Opossum with grapes (public domain)

Opossums, sometimes less correctly referred to as "possums" are very common in Connecticut. They are the only marsupial in the US. Opossums have long grizzled grey-white fur. Their heads and throats are white and their faces long and pointy. They have naked ears and naked tails that may be pinkish or greyish. Their tail looks like a long rat's tail and is 10 to 21 inches long. Their tail is prehensile and can grasp branches or objects, but opossums cannot hang from their tails. The poor opossum has never been considered a beauty and is often rather scruffy-looking. They weigh 4 to 14 lbs.

Oppossums range through the eastern 2/3 of the continental US, along some coastal areas of California and into Mexico. They have only moved into the northern regions such as Connecticut and New England in the last 100 years or so, but are very common here now. The adaptable opossum lives in open wooded areas, brushy areas, farmlands, wetlands and residential areas. They are primarily nocturnal and are active year-round.

Opposums are omnivorous. They scavenge carrion frequently and will also eat insects, frogs, small mammals, fruits and corn. They will eat from human garbage.

Opossum in Connecticut mate in early March. The gestation period is a very short 12 to 13 days. The babies are born in practically an embryonic stage. The first challenge in an opossum's life is the arduous journey from the mother opossum's birth canal underneath her tail to her furry abdominal pouch. The presence of such a pouch is characteristic of marsupials. The babies are about the size of a navy bean and any that fail to reach the pouch or attach to one of the nipples inside will die. The babies complete their development attached to the nipple inside the pouch for another 2 months. Once they leave the pouch the young opossums stay with their mother for another 4 to 6 weeks and will often ride clinging to their mother's back. A mother usually bears 1 to 9 young, and cares for them alone. In more southern regions opossums may bear two litters a year.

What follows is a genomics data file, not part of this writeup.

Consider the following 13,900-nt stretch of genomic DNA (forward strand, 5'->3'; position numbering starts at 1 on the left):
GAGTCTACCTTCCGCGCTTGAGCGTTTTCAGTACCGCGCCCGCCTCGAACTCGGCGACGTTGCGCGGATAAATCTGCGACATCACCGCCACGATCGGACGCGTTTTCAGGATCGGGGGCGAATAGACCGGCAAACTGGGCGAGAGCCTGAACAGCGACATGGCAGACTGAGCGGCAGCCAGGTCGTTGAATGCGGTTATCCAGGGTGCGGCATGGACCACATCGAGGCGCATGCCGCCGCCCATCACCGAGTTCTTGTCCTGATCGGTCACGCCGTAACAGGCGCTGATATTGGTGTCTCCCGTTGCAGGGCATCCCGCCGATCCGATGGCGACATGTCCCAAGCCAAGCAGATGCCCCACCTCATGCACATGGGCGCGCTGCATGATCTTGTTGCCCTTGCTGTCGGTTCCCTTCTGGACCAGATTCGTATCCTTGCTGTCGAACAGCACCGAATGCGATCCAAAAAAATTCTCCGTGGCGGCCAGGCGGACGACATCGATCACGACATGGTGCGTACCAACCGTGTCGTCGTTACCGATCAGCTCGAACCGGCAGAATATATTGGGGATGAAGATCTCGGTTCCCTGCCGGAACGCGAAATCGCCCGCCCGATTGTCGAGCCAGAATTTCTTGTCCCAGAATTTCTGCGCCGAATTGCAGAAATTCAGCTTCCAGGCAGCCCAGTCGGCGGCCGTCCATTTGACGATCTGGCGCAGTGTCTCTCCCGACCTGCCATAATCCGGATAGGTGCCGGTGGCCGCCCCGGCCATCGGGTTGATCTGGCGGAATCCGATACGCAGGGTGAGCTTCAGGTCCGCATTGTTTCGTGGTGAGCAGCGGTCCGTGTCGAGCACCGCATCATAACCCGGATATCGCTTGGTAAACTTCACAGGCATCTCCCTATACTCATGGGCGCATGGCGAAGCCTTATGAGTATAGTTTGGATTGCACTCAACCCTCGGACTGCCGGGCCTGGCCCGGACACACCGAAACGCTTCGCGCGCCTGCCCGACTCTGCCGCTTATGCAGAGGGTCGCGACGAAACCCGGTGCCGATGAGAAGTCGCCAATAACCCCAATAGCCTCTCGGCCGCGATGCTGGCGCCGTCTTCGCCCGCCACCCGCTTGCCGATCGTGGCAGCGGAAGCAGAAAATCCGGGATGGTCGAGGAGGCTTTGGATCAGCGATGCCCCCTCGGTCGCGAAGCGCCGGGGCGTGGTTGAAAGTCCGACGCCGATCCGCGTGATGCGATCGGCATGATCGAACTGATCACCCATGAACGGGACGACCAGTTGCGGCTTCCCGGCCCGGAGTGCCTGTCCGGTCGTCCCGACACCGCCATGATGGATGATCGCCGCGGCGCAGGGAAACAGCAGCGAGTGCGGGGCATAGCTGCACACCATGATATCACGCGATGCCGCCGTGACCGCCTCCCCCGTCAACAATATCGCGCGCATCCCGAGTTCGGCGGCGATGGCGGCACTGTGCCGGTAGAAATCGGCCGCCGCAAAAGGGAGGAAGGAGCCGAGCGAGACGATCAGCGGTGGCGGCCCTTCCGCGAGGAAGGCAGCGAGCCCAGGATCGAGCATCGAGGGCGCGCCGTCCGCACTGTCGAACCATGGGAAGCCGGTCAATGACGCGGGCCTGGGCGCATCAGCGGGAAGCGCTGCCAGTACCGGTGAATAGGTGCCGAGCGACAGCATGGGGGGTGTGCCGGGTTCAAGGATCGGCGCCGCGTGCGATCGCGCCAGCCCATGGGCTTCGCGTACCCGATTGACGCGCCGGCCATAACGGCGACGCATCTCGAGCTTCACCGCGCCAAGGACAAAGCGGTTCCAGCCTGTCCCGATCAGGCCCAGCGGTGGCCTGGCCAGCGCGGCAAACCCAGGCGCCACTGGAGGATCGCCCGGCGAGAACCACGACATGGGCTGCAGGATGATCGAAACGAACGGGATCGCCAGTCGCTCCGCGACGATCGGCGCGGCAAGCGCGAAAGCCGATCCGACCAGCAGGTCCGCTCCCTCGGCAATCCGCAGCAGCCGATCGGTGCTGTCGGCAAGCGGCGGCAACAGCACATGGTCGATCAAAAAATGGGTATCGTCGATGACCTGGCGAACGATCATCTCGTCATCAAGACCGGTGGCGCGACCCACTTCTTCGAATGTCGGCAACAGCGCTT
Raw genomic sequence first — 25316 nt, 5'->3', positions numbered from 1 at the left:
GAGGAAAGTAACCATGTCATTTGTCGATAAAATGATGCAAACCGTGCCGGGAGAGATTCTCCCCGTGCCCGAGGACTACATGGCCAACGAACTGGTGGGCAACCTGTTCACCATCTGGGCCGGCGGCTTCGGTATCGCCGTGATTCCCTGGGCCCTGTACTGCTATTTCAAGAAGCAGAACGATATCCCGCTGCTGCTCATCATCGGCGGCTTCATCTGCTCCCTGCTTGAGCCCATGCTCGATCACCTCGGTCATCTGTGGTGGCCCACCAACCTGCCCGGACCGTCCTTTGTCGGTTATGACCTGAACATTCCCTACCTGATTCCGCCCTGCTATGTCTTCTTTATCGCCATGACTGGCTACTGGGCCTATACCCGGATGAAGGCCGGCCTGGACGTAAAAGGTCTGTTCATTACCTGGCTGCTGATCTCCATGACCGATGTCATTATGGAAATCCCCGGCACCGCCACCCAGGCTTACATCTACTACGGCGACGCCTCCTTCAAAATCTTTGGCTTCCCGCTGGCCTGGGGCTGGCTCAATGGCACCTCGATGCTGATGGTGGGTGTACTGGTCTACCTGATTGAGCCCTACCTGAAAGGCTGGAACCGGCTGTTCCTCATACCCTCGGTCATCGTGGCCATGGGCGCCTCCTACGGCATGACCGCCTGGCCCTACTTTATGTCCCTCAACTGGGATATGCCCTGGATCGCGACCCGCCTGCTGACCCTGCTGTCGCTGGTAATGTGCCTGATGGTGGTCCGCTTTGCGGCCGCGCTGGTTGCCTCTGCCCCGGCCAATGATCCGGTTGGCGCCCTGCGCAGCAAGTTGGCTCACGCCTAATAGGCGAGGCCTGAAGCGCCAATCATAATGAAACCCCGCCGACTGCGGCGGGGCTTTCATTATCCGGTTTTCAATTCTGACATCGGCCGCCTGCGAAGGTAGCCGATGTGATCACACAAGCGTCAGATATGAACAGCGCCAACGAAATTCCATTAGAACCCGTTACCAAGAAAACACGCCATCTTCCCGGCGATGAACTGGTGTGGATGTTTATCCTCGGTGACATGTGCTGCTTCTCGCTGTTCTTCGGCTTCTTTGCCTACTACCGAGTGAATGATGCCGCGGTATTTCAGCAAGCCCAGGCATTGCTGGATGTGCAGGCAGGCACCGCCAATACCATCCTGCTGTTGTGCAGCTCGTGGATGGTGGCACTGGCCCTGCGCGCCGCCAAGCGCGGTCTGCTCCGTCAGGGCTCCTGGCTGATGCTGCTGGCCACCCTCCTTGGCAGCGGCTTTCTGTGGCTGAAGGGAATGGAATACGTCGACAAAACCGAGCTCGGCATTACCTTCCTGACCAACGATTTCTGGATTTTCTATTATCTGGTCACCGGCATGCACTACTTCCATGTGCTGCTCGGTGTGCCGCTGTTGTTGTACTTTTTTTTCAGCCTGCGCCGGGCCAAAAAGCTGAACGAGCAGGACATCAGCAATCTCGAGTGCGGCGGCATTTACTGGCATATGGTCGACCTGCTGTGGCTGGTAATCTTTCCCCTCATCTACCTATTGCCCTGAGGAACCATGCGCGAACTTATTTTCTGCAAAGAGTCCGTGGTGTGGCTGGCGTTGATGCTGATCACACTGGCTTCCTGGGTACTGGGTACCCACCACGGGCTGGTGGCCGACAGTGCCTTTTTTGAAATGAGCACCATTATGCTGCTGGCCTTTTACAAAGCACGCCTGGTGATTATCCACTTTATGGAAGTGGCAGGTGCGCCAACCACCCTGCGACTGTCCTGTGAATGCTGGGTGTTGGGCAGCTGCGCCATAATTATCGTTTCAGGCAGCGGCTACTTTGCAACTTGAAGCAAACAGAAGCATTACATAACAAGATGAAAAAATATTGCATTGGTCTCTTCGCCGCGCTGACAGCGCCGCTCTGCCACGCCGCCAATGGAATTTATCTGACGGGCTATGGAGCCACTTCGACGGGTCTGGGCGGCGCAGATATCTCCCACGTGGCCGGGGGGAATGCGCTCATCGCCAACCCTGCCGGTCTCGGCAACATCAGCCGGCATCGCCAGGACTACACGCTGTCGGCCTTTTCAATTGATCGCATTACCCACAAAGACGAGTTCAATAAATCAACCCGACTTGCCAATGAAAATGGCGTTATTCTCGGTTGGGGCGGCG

Opossums are solitary except when a female is raising her young. They use dens for bearing young and for shelter, especially in winter. Dens can be located in tree cavities, rock or brush piles, under buildings or in old burrows. Opossums are not ideally suited for northern winters, and although they stay active during the winter they may den up during extended cold. Opossums in the north often get frostbite on their furless ears or tails.

Opossum are not aggressive and would rather retreat than fight. They will hiss and screech and open their mouths to display their teeth when threatened, especially in encounters between males. The best known defense mechanism of the opossum is its habit of "playing dead". A frightened opossum keels over, limp, with tongue protruding and eyes shut, looking quite lifeless. Rather than being a deliberate act, this has recently been determined to be an involuntary, paralytic response to shock. The poor thing "faints" in a manner of speaking. If left in peace it will revive and go on its way.

Neat Fact

"Opossum" refers only to the Virginia Opossum, the only marsupial living in the US. The name comes from the algonquian Indian word aposoum which means "white beast". "Possums" are marsupials found in the eastern hemisphere and native to places like Austrailia and New Guinea. However the word "possums" is used in the common vernacular to refer to Virginia opossums as well.

Male opossum have a forked penis. This led to the erroneous belief that male opossums mated with a female through her nose.

Opossums have been observed using their tails to carry grasses and leaves to line a den.